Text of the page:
Malaysia may be a small country but it boasts a huge biodiversity of land and marine animals.

The sea turtle in particular comprise just one of the many species in Malaysia’s diverse sea fauna. A graceful animal that has an affinity for open and coastal waters, they can be spotted in Malaysian waters and on shore during the nesting season. Turtle watching at Cherating, Rantau Abang, Malacca as well as Borneo offers some of the best spots to see these marine creatures.

Malaysia’s waters are home to a few species of sea turtles, which can be categorised into two families: the Cheloniidae or the Dermochelyidae. The four main species of sea turtles in Malaysia are the Hawksbill Turtle, Green Turtle, Leatherback Turtle and Olive Ridley Turtle.

Common threats to these marine turtles include natural predators, stray fishing nets, indiscriminate fishing, pollution, as well as poaching. Though these species can still be spotted during the nesting season, their population has declined tremendously over the years, with some of the species currently on the critically endangered list.

Hawksbill Turtle

Hawksbill turtles (Eretmochelys imbricata), also known as Penyu Karah or Penyu Sisik in Bahasa Malaysia are named after their narrow, pointed beak. Their thin, vibrantly coloured shells have a unique elaborate pattern of overlapping scales that form serrated edges, which are highly sought after as jewellery and ornaments. As a result, the Hawksbill turtle has become one of the critically endangered species of turtles in the region.

Hawksbill turtles can be found across the world’s tropical oceans, especially among coral reefs. With their beaks, they can feed on sponges, and also enjoy jellyfish and sea anemones. The shores of Malacca in West Malaysia sees 200 to 300 turtles, while the largest population of Hawksbills in the world can be found at the Turtle Islands in Sabah, where an average of 500 to 600 turtles nest each season.

Green Turtle

The Green Turtle (Chelonia mydas), or Penyu Agar, is the only herbivore amongst the different species of turtles found in Malaysia. Contrary to popular belief, their name comes from the colour of their cartilage and fat, and not their shells. They can grow up to 180 kg in weight and 120 cm in length, and are hence among the largest sea turtle species in the world.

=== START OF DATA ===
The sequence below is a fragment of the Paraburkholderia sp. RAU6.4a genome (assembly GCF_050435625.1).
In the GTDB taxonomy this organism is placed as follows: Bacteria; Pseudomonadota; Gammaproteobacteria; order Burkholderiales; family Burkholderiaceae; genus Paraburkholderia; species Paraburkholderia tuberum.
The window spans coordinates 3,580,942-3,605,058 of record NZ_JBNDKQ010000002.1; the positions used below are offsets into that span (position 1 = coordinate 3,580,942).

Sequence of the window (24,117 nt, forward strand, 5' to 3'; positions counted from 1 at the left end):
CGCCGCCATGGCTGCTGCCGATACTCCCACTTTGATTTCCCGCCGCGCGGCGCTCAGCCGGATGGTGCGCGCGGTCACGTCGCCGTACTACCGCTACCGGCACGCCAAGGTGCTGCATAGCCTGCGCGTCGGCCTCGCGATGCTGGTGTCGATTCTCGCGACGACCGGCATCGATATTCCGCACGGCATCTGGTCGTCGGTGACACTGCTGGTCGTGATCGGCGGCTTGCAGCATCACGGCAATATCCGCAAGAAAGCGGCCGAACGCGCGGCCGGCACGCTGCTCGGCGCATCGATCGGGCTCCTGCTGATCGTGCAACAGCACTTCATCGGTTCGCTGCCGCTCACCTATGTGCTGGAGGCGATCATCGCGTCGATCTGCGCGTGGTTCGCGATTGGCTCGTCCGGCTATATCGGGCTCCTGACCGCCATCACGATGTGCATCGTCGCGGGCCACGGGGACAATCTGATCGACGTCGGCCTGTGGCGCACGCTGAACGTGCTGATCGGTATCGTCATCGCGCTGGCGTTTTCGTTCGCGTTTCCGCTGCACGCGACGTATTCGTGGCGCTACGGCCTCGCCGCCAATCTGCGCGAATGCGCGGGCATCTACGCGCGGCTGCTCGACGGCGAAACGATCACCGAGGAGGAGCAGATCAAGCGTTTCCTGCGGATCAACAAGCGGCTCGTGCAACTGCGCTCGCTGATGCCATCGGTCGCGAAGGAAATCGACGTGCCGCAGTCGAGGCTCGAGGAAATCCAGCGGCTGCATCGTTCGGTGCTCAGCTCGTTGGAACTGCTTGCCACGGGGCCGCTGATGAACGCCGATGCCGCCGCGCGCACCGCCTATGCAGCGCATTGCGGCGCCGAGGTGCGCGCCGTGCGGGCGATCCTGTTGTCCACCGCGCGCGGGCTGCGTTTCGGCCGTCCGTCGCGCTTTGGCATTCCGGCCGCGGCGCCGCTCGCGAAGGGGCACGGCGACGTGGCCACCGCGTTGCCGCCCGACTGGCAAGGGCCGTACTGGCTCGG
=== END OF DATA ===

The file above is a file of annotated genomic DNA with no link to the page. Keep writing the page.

This endangered species is the most common turtle species in Malaysia, nesting on the coastlines of Terengganu, Pahang, Johor, Perak, Sabah and Sarawak. During the nesting months, you can turtle watch Green Turtles in Cherating, and even help release baby turtles at the turtle sanctuary.

Leatherback Turtle

Leatherback turtles (Dermochelys coriacea), or Penyu Belimbing, get their name from their shell, which has a leather-like texture. These gentle giants are the largest sea turtle species. In fact, the largest individual turtle ever recorded was a male that grew to 256 cm long, and weighing a whopping 916 kg.

Leatherback turtles are one of the most migratory turtle species, migrating across both the Atlantic and Pacific Oceans. They have been recorded migrating from nesting beaches in South East Asia all the way to California during the summer and fall in order to feed on jellyfish. Leatherbacks are listed as vulnerable by the International Union for Conservation of Nature (IUCN), but there are also many other populations that are critically endangered.

Olive Ridley Turtle

The Olive Ridley turtle (Lepidochelys olivacea) or Penyu Lipas is the smallest sea turtle species. It grows to about only 70 cm long, with a weight of just 50 kg. Their shell is an olive green colour, which lends them their name.

Olive Ridleys often migrate thousands of kilometres to nest and feed. The species is the most abundant of all the sea turtles in the world, but they are listed as vulnerable because of their very small number of nesting spots around the world.

Discover Sea Turtles At Cherating

Cherating Beach, on the east coast of Peninsula Malaysia, is a regular nesting ground for sea turtles. There is even a turtle sanctuary on the beach which functions as a hatchery, as well as a conservation and information centre. The sanctuary seeks to protect these creatures from predators and humans looking to steal their eggs. While we do get multiple turtle species at the sanctuary, approximately 90% of the turtles here are Green Turtles.

If you're staying in Club Med Cherating, you can join in on turtle watching during the nesting months, and visit the sanctuary to learn more about turtles. We can also arrange for you to join the Cherating turtle release where we release baby turtles into the sea. Why wait? See you at Cherating!

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